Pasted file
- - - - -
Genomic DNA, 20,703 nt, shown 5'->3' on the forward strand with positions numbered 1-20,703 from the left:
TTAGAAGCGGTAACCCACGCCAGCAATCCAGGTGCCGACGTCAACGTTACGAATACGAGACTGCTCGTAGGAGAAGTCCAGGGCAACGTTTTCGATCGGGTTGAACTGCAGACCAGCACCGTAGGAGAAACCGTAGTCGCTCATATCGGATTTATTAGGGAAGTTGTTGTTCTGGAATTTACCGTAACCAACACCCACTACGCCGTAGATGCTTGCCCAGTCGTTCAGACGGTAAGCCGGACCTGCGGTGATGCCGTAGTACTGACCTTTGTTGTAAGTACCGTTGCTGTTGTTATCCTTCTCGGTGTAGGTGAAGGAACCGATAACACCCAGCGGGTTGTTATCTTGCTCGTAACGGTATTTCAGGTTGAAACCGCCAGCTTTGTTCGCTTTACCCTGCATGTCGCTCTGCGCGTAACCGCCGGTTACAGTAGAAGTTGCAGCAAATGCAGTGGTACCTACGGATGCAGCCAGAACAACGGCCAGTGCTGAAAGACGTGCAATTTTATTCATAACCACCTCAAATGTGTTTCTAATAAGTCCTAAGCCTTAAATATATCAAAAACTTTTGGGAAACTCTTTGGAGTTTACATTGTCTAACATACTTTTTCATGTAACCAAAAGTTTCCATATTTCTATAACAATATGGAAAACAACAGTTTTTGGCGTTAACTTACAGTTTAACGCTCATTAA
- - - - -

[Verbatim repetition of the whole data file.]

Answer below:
Genomic DNA, 20,703 nt, shown 5'->3' on the forward strand with positions numbered 1-20,703 from the left:
TTAGAAGCGGTAACCCACGCCAGCAATCCAGGTGCCGACGTCAACGTTACGAATACGAGACTGCTCGTAGGAGAAGTCCAGGGCAACGTTTTCGATCGGGTTGAACTGCAGACCAGCACCGTAGGAGAAACCGTAGTCGCTCATATCGGATTTATTAGGGAAGTTGTTGTTCTGGAATTTACCGTAACCAACACCCACTACGCCGTAGATGCTTGCCCAGTCGTTCAGACGGTAAGCCGGACCTGCGGTGATGCCGTAGTACTGACCTTTGTTGTAAGTACCGTTGCTGTTGTTATCCTTCTCGGTGTAGGTGAAGGAACCGATAACACCCAGCGGGTTGTTATCTTGCTCGTAACGGTATTTCAGGTTGAAACCGCCAGCTTTGTTCGCTTTACCCTGCATGTCGCTCTGCGCGTAACCGCCGGTTACAGTAGAAGTTGCAGCAAATGCAGTGGTACCTACGGATGCAGCCAGAACAACGGCCAGTGCTGAAAGACGTGCAATTTTATTCATAACCACCTCAAATGTGTTTCTAATAAGTCCTAAGCCTTAAATATATCAAAAACTTTTGGGAAACTCTTTGGAGTTTACATTGTCTAACATACTTTTTCATGTAACCAAAAGTTTCCATATTTCTATAACAATATGGAAAACAACAGTTTTTGGCGTTAACTTACAGTTTAACGCTCATTAA